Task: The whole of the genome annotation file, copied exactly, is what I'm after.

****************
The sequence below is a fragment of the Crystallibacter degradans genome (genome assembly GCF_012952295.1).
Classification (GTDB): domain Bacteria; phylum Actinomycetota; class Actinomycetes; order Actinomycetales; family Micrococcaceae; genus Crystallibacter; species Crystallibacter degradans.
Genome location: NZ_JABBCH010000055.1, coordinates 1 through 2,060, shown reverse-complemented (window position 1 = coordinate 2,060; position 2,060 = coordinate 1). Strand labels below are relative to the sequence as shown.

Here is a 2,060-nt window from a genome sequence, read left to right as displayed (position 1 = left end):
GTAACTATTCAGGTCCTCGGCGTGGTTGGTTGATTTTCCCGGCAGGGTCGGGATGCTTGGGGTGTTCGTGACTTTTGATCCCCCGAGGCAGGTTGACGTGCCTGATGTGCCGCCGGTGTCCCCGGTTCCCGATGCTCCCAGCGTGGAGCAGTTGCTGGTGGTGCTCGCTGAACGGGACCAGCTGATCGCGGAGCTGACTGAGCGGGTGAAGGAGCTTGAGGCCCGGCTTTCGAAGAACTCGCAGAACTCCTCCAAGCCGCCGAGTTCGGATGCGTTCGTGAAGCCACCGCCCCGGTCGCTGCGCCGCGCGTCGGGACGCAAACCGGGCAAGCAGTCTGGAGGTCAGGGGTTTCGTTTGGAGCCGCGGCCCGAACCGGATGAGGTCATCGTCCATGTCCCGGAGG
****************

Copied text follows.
The sequence below is a fragment of the Crystallibacter degradans genome (genome assembly GCF_012952295.1).
Classification (GTDB): domain Bacteria; phylum Actinomycetota; class Actinomycetes; order Actinomycetales; family Micrococcaceae; genus Crystallibacter; species Crystallibacter degradans.
Genome location: NZ_JABBCH010000055.1, coordinates 1 through 2,060, shown reverse-complemented (window position 1 = coordinate 2,060; position 2,060 = coordinate 1). Strand labels below are relative to the sequence as shown.

Here is a 2,060-nt window from a genome sequence, read left to right as displayed (position 1 = left end):
GTAACTATTCAGGTCCTCGGCGTGGTTGGTTGATTTTCCCGGCAGGGTCGGGATGCTTGGGGTGTTCGTGACTTTTGATCCCCCGAGGCAGGTTGACGTGCCTGATGTGCCGCCGGTGTCCCCGGTTCCCGATGCTCCCAGCGTGGAGCAGTTGCTGGTGGTGCTCGCTGAACGGGACCAGCTGATCGCGGAGCTGACTGAGCGGGTGAAGGAGCTTGAGGCCCGGCTTTCGAAGAACTCGCAGAACTCCTCCAAGCCGCCGAGTTCGGATGCGTTCGTGAAGCCACCGCCCCGGTCGCTGCGCCGCGCGTCGGGACGCAAACCGGGCAAGCAGTCTGGAGGTCAGGGGTTTCGTTTGGAGCCGCGGCCCGAACCGGATGAGGTCATCGTCCATGTCCCGGAGG